Wednesday, 30 March 2011

Baby boy or girl- does it really matter?


Picture taken from welcomebaby.com
So the other day I went with my mum to visit a family friend who has five boys. I was saddened by the way the kids interacted with their mum; one of them was so disrespectful to her even in our presence that I was beyond shocked! I remember thinking, 'gosh if this was my younger brother, my mum would've whooped him upside his big head!' Actually if he were my brother the scenario we witnessed would never have played out. Anyway, as she bemoaned the fact that her boys were such a headache and that people that had girls were so lucky, I couldn't help but wonder why her kids turned out the way they did. As I thought about it, I began to piece the puzzle together. You see, she initially had three boys and a girl, but she lost the girl at a very young age. Her and her husband wanted another girl so badly that they decided to try again, and in the process, had two more boys. I believe what happened (but obviously, I don't know for sure) was that the three boys they had before were somewhat forgotten in their parents' search for a girl. And this led to them becoming the rebellious young men they are today.

Their story is not actually uncommon in the African culture. Usually, it is the other way round. An African man has not yet 'arrived' until he has a male child. I know a family that had seven children in their search for a male child. Seven! Thank God the seventh was a boy, otherwise who knows when they would have stopped? Even one male child is not enough sometimes. Another woman I know had a boy and two girls. One day I overheard a conversation she was having with my mum, and she mentioned that she wanted to try for more children to see if she would get another boy, just in case her only son died. Yes, you read right. What a crazy way to think right? I guess maybe it's because I'm a woman that I really don't understand why men want to have a male child so badly. So what if there's no one to carry on your name after you're gone? Truth is you wouldn't even know about it because you'd be dead! Think about it, if you knew that that particular child you long after so much would be your downfall on this earth would you still want him/her so badly? I'm sure many of you know of families where the male children have caused untold heartache to their parents, whilst the females are the ones bringing pride (not to talk of money) to the family. I know the reverse is the case too, and I tried telling that to my mum's friend.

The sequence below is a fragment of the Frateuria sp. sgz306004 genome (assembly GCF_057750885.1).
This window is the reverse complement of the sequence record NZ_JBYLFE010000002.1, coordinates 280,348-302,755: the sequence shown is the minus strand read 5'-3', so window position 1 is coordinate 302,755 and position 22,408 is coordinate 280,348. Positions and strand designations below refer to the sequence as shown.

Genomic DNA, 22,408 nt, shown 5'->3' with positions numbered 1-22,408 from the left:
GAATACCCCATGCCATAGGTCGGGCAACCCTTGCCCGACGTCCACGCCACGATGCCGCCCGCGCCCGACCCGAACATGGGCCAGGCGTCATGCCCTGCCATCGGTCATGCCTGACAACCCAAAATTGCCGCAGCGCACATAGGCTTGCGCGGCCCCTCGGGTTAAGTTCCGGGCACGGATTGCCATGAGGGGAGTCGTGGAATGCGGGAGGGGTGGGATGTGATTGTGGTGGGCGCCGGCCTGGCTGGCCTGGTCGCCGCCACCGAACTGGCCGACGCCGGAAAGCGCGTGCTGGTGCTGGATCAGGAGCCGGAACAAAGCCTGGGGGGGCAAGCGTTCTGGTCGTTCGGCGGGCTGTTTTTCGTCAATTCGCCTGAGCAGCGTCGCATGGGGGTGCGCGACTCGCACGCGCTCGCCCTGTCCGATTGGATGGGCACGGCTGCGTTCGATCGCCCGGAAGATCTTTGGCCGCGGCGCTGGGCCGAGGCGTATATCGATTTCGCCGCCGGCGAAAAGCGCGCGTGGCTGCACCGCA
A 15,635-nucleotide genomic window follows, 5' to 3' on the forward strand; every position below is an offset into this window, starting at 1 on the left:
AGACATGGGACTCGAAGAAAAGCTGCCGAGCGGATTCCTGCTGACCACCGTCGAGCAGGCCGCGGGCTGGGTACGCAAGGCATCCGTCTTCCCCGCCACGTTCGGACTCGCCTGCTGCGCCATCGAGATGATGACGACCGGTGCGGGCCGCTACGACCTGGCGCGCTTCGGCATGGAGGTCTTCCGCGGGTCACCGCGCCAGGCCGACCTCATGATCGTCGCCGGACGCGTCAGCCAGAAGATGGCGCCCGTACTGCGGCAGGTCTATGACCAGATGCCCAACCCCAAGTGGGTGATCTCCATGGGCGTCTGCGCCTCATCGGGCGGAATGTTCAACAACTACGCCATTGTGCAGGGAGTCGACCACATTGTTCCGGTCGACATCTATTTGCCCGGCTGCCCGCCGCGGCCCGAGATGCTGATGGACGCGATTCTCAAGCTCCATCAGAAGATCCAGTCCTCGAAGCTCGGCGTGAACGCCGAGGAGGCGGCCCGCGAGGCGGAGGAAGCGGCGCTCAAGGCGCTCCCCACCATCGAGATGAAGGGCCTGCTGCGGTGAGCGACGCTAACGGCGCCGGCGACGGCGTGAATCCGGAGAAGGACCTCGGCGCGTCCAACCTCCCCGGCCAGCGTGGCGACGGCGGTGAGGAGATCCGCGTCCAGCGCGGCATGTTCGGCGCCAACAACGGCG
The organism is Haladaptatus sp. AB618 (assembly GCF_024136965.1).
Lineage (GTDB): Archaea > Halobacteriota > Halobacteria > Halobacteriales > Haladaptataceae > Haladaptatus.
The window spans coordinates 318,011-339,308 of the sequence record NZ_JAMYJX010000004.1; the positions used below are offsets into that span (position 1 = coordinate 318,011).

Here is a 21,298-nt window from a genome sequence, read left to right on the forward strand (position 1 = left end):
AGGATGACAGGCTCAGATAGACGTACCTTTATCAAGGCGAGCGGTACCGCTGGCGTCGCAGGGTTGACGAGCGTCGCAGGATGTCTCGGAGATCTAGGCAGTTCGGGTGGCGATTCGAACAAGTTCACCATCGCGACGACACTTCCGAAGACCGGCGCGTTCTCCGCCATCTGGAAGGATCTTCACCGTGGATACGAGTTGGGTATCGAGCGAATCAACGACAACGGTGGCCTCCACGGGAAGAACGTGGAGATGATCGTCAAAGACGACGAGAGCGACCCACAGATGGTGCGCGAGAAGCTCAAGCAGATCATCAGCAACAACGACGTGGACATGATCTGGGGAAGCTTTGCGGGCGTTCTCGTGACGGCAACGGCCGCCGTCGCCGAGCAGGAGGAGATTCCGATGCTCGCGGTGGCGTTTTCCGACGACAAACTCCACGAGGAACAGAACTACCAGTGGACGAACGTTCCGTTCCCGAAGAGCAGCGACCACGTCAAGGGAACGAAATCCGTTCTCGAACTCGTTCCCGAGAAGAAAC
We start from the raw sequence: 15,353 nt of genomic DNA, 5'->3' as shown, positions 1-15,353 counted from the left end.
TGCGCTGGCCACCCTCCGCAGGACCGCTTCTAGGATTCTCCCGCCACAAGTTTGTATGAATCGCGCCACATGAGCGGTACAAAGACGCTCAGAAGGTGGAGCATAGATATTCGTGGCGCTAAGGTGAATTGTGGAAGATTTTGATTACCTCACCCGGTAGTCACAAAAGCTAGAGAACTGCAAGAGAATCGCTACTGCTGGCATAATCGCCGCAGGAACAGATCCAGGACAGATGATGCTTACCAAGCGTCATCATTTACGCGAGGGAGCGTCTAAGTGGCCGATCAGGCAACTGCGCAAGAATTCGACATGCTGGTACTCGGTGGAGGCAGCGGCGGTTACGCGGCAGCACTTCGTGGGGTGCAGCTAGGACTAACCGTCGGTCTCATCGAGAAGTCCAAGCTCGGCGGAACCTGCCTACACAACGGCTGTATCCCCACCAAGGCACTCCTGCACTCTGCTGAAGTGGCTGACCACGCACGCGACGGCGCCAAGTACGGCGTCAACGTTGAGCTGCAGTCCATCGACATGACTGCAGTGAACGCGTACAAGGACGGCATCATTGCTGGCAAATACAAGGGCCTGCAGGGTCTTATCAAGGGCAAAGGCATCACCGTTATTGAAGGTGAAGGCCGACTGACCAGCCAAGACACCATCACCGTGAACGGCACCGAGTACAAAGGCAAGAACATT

Now I'm not saying I don't want to have a male child. I'm not crazy. I want both male and female, because I believe both sexes are gifts from God. But if I only have one sex, I hope to God I don't beat myself up about it, or put my life at risk by getting pregnant for as many times as it takes to get a particular sex. I would be grateful to God for the fact that at least I have a child/children and I would love and cherish them like life itself. If my mum's friend (who is a lovely lady by the way) had focused on giving her three boys all the attention and love they craved especially when they'd just lost their sister (instead of trying so hard to replace her), maybe today she'd have three boys who loved, respected and honoured their mother, instead of five boys who kept her on her knees every night. To be fair though, I don’t know exactly what she went through during that period so who am I to judge?

But what I’m trying to say is this; whilst I pray that someday I'll be blessed with both sexes (and at least two boys- what can I say, I'm African!) the truth is that I would be happy with any. Boy or girl. I just pray I marry someone that feels the same way.

Wednesday, 23 March 2011